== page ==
12. FreeTedWilliams

    FreeTedWilliams pfadmins PatsFans.com Supporter

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    #75 Jersey

    What you don't think that EXXON/Mobil will gladly give up there what was it this year 3 billion dollar profits for a safer America

    (tongue firmly planted in cheek)

    I think some MIT guy will do it just to spite them
     
  13. wistahpatsfan

    wistahpatsfan Pro Bowl Player

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    #75 Jersey

    And they will find him 2 days later floating face-down in the Charles River... I saw it in a movie....
     
    Last edited: Feb 2, 2007
  14. maverick4

    maverick4 Banned

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    China is trying to find resources as fast as it can; its economy is already under-performing because getting resources is its rate-limiting step. I can imagine those guys must already be pissed because its pre-existing Iraqi oil contracts were negated by the US after we invaded Iraq. I have got to believe that if we go into Iran, it will cause WWIII, because the Chinese cannot tolerate another massive energy disruption.
     
    Last edited: Feb 6, 2007
  15. PatsFanInVa

    PatsFanInVa PatsFans.com Supporter PatsFans.com Supporter

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    We've basically been exploring technologies to convert stationary energy (such as coal, nuclear, solar, wind, etc.) into portable fuel, by using the stationary energy to create a fuel, rather than using pre-existent petroleum, which, it so happens, we don't have enough of for the long run.

    The energy budget still does not work out for ethanol (for example,) but the fuel cost budget is getting close, because gas prices rose to the point that ethanol is a feasible alternative as long as you sell it close to where you make it. So right now, E-85 is big in the midwest but not many more places.

    But in the future, it's certain that at some point oil will skyrocket. So, whether or not it takes more energy to make a gallon of Ethanol than the gallon provides, we will have a feasible alternative fuel, assuming plentiful stationary energy. Right now only nuclear is a sustainable source, and nuclear has huge problems. Coal is a good stopgap, but at the same time a clean stationary source has to be developed on a huge scale. Otherwise, simple economics will dictate that we accept nuclear, at whatever level of safety we have achieved.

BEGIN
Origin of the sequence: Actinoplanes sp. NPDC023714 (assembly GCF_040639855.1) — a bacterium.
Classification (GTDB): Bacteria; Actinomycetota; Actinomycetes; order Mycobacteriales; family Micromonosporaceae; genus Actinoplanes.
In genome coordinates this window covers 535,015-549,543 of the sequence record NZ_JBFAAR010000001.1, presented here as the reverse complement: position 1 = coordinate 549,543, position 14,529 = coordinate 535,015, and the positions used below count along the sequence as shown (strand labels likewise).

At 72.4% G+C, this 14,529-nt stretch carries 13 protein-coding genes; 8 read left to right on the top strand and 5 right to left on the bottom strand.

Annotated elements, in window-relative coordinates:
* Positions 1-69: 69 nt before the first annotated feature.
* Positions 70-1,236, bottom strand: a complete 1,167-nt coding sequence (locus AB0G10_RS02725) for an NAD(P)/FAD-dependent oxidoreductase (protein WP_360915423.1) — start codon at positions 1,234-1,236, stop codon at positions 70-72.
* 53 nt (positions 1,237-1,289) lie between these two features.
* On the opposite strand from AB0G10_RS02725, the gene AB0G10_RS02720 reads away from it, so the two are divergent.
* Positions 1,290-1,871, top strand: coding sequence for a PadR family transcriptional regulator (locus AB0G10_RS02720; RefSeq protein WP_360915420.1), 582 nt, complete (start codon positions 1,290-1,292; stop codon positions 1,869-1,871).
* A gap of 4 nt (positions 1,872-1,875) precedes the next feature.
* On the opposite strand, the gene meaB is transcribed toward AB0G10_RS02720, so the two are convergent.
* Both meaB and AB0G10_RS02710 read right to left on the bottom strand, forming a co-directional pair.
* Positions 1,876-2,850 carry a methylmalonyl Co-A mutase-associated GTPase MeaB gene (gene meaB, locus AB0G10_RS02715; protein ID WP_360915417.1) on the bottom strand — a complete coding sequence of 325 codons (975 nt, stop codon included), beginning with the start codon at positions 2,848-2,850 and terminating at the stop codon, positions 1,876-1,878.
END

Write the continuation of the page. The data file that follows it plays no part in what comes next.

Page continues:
As for Russia and China, I think they've gotten the memo that geopolitical power is better achieved through economic than military means. Russia has taken a fall and is on the rebound. Of course they want to maximize their actual assets (such as caucasus natural gas.) But they do not want to turn to military adventurism to secure new assets. The Chinese show no such intentions either; after all, they're a market of 1.3 billion people, and they control who markets what to those people. What do the Chinese have to gain by antagonizing the one major power that seems dead set on bankrupting itself through military adventurism? Americans have money to spend and jobs to export, so long as everybody plays nice.

    As for the Middle East, the current war has greatly increased anti-American sentiment, for obvious reasons. I won't turn this into a pro/con on the war, but the dynamic is becoming more and more clear. The region is polarized. Pro-Western elites control the nation-states throughout the region, and anti-American populaces increasingly turn to radical Islam. The difficulty, again, is that the radicals need to sell their oil to somebody.

    Iraq, by the way, is in a civil war. The sides are primarily defined along sectarian lines, with the U.S. attempting to prop up a putatively non-sectarian government. But the government is sectarian, as it would have to be. We promised democracy to a nation with a 60% Shi'ite majority, and a 30% Sunni minority, where the Sunnis use to be in charge. To the Sunnis, it looks like we're backing the Shi'ites. To the Shi'ites, it looks like we're forcing them to appease the Sunnis. Oh and by the way we have a rival for the Shi'ites' affections - the Iranians. Come up with your own solution; stay for 10 years and then let the lid get blown off again. Leave next month and be accused of "cutting and running." None of the choices are good. But one day, likely after a protracted civil war, the oil will flow again, regardless of what government takes power -- and there is little doubt that after the U.S. departs, that government will not be an ally.

    And guess who else needs oil from these many Western-averse populaces? That's right, your good friends in China.

    And the beauty of it, from the Chinese point of view, is that there's no reason to fire so much as a single shot, provided that the U.S. continues its current course of action.

    The American problem in the middle east will continue to be the solidification of trade partner relationships. Traditionally we forge these relationships with the elites, the great majority of the populaces are indifferent and often unserved by these relationships, and a marginal population turns to radicalism. The current wave of radical Islam seems poised to change this dynamic, making radicalism the "mainstream" for a far larger population in each nation with which we need such relationships.